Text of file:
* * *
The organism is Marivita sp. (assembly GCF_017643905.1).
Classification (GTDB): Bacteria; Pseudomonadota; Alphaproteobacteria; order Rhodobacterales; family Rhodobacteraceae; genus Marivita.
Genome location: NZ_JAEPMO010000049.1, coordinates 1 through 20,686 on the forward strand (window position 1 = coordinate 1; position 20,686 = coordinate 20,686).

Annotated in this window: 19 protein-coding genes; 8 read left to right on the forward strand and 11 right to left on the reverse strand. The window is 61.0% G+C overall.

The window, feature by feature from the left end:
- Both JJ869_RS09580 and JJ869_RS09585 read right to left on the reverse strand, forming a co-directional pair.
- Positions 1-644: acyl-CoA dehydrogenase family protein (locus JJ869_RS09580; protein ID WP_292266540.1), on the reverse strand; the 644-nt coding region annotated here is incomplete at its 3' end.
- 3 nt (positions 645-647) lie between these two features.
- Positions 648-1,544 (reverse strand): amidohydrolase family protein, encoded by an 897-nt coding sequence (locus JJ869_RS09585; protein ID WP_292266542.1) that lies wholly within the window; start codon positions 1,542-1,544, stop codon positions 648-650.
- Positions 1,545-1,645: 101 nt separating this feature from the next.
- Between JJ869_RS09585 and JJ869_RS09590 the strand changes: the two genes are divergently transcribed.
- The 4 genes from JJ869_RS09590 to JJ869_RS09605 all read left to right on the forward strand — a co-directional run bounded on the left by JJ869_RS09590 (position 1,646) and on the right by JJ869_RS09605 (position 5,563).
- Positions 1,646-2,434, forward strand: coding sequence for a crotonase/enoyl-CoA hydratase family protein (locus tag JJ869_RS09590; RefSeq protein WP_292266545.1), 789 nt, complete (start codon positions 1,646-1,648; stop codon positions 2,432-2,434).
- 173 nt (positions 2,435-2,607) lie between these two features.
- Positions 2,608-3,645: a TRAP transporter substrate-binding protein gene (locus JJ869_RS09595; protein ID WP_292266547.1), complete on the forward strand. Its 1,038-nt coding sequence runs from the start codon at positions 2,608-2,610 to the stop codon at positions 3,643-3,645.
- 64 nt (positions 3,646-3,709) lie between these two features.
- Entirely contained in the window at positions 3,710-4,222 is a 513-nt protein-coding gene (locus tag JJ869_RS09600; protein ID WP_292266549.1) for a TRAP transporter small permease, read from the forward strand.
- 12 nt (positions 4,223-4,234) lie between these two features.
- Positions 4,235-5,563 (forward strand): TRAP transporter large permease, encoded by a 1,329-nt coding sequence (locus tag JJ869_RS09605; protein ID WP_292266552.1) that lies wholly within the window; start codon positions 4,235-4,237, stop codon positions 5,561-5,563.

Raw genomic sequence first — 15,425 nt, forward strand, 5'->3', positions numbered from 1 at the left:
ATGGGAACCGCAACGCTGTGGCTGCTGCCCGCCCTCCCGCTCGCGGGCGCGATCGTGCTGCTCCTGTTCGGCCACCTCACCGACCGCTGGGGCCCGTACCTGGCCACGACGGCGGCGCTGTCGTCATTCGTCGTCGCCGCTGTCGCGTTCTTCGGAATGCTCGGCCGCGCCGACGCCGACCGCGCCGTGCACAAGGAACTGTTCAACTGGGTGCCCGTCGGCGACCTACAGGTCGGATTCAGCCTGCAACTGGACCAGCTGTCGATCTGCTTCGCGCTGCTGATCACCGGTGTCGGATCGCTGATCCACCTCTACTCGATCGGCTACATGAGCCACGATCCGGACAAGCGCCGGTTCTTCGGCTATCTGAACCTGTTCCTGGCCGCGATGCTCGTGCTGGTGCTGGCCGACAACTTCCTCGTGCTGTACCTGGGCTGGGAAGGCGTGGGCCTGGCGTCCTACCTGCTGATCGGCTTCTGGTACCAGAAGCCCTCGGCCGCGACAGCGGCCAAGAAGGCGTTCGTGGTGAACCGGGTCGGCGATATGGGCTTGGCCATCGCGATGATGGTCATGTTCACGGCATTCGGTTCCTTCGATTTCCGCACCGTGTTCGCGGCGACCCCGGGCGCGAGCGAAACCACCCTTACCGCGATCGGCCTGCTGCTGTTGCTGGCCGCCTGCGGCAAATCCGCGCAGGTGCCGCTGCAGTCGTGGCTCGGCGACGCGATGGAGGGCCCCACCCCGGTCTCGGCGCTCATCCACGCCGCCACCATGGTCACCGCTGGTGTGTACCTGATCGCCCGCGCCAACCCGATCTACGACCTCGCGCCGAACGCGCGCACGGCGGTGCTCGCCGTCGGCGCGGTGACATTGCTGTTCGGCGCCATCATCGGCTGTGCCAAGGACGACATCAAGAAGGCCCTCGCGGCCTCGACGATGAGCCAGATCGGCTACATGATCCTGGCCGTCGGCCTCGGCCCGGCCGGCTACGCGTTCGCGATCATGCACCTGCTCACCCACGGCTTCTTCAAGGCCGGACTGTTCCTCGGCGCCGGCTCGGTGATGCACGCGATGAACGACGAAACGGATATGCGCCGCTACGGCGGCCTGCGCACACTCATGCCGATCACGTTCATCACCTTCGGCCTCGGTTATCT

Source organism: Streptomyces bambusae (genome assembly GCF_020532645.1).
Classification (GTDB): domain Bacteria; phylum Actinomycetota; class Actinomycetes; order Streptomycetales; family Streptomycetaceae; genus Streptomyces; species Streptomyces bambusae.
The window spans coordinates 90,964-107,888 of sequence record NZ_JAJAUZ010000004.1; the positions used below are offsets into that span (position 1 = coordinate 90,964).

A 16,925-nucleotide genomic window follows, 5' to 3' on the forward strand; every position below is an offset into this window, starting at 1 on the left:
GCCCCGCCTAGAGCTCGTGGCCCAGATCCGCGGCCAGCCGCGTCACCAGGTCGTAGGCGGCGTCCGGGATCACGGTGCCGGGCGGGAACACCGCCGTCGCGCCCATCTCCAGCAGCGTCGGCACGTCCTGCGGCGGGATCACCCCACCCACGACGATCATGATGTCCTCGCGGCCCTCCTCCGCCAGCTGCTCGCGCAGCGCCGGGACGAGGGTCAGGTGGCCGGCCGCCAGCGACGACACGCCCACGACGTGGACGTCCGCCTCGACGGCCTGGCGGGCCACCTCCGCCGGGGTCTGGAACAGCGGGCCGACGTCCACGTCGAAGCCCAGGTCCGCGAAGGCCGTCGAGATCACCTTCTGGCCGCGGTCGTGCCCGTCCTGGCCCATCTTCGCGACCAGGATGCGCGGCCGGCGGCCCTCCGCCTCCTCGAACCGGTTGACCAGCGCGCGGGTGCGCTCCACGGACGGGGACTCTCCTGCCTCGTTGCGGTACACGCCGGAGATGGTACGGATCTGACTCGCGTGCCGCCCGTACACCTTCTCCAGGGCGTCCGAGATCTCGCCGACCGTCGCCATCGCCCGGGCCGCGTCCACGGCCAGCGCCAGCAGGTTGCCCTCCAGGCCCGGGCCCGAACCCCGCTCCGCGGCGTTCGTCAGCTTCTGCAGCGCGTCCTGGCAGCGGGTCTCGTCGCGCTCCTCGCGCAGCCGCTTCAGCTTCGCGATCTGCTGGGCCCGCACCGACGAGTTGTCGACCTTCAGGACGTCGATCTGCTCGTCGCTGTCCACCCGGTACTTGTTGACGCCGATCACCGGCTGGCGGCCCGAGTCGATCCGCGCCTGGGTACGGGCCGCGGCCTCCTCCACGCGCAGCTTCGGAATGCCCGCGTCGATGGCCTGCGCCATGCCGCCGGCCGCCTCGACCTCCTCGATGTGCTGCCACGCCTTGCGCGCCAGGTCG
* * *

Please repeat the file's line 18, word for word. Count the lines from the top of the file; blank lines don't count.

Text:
- 12 nt (positions 4,223-4,234) lie between these two features.